The video team got their cues to keep the slides moving, and they had to stay on the ball to make sure the right names came up on the screen for each award. Jim and Nancy worked together like a well-oiled machine, having rehearsed the show several times. Jim kept the music going, switching it up when he felt the room needed a bit more energy, and fading it out when people were talking.
My biggest takeaway from my first time on comm was how many details, technical elements and instructions go into what seems like a simple awards show. It was so evident that this team enjoyed working together, and the conversation on comm was friendly, fun and professional, but always focused on getting the job done right. Usually at an awards show, I’m only thinking about what people are wearing and who wins what award, and only give thought to the tech team when something goes wrong. Now that I know more about the extraordinarily complex dance that goes on behind the scenes, I’ll never watch the Gala Awards in the same way again!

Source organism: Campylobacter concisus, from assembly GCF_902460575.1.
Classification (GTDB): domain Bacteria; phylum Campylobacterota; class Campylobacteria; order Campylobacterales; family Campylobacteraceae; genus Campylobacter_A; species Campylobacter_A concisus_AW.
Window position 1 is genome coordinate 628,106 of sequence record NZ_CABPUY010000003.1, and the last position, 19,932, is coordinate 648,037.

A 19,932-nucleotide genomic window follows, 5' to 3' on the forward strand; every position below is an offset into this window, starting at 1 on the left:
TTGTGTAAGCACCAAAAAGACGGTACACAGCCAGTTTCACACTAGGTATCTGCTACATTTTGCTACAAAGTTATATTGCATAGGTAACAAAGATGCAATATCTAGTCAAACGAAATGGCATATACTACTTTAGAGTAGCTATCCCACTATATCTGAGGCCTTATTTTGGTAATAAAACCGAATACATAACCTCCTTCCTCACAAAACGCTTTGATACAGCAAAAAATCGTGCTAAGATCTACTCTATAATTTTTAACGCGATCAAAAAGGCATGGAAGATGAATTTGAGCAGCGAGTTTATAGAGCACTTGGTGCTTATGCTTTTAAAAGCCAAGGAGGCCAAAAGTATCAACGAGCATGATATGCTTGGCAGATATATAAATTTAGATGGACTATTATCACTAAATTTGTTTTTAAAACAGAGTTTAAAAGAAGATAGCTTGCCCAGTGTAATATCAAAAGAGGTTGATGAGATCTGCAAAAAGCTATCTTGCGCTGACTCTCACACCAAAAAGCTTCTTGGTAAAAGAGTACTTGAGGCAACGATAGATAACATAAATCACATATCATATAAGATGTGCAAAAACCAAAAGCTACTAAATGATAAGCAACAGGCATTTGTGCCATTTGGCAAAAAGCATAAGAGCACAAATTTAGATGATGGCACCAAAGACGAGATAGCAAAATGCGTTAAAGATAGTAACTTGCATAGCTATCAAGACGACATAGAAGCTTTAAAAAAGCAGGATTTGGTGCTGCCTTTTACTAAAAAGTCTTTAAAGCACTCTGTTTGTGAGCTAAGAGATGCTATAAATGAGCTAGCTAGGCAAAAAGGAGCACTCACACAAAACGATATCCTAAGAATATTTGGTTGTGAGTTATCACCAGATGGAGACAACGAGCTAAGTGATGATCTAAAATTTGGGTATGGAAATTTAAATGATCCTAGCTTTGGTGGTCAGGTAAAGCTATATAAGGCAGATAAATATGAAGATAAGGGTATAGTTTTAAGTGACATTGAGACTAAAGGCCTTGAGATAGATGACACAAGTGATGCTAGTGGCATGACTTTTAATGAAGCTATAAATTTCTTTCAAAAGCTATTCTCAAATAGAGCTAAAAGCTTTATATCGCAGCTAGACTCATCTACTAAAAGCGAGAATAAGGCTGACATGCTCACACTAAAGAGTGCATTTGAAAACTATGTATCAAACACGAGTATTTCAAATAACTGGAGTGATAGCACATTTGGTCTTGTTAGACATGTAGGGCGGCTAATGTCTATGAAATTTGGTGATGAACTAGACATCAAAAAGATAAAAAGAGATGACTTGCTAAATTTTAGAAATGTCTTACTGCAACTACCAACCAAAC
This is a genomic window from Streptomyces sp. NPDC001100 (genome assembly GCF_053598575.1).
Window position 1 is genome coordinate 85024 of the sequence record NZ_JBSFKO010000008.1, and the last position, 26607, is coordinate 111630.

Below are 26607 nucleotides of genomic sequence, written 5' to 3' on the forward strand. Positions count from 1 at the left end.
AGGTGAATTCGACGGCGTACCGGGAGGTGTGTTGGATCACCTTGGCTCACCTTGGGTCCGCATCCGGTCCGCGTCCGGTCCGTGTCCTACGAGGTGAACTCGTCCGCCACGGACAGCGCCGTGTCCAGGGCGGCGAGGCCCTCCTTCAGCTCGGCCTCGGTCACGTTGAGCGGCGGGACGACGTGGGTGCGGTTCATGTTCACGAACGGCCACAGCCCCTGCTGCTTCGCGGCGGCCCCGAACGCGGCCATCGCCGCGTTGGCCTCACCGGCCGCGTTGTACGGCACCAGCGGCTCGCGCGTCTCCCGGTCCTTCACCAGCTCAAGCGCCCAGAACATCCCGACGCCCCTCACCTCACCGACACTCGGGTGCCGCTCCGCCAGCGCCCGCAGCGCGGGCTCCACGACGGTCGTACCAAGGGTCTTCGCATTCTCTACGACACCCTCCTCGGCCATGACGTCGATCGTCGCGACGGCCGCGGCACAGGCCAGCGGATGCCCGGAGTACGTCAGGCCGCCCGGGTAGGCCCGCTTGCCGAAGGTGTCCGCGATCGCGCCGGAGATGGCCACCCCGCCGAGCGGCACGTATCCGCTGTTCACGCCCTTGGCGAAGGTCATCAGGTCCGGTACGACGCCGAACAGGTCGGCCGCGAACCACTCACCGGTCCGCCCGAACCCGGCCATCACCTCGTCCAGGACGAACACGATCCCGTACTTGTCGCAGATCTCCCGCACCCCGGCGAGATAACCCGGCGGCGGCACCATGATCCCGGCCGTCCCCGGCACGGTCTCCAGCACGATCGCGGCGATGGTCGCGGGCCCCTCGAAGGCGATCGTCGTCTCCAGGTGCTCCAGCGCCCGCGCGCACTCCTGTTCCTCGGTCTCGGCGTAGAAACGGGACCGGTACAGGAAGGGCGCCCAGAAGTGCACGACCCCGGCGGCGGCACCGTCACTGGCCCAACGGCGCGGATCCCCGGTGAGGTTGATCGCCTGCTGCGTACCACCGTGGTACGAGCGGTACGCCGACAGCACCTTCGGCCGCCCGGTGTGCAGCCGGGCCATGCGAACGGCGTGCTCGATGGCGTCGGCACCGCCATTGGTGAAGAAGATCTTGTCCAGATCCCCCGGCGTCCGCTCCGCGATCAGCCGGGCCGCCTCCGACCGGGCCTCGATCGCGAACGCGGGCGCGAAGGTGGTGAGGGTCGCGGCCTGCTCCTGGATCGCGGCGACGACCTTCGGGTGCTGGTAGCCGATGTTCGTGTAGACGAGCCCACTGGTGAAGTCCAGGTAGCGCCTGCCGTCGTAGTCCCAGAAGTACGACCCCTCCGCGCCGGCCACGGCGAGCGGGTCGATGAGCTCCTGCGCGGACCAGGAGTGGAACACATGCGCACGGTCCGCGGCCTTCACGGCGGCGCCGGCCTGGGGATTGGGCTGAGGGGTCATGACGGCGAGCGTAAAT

Written by Sunshine Woodyard
It’s a little known secret in the meetings and conventions industry: meeting planners don’t have to use the hotel’s in-house provider for their audiovisual needs when holding an event. Major convention hotels have in-house providers, outside companies who keep equipment at the hotel for use during meetings, and many think these companies have a monopoly on A/V for hotel events. But that’s just not true. As a meeting planner, you have the choice of your own A/V provider and can select one of your own for equipment rental, A/V production, and stage management. When you work with Technisch Creative, we help you determine your requirements so you can decide whether the in house A/V or an outside company is the best option for you.
Many in-house systems are dated and well-worn, with uncertain reliability. Just because a microphone and PA or projector is convenient for the A/V company to set up, doesn’t mean it’s the best choice for your event. Often times the maintenance schedule of the in house equipment is not as current as an outside company with quality control processes in place. At Technisch Creative, we invest in the latest technology for our clients, so we can bring in the best equipment to execute the job with the highest standards.
Reason 2: Service.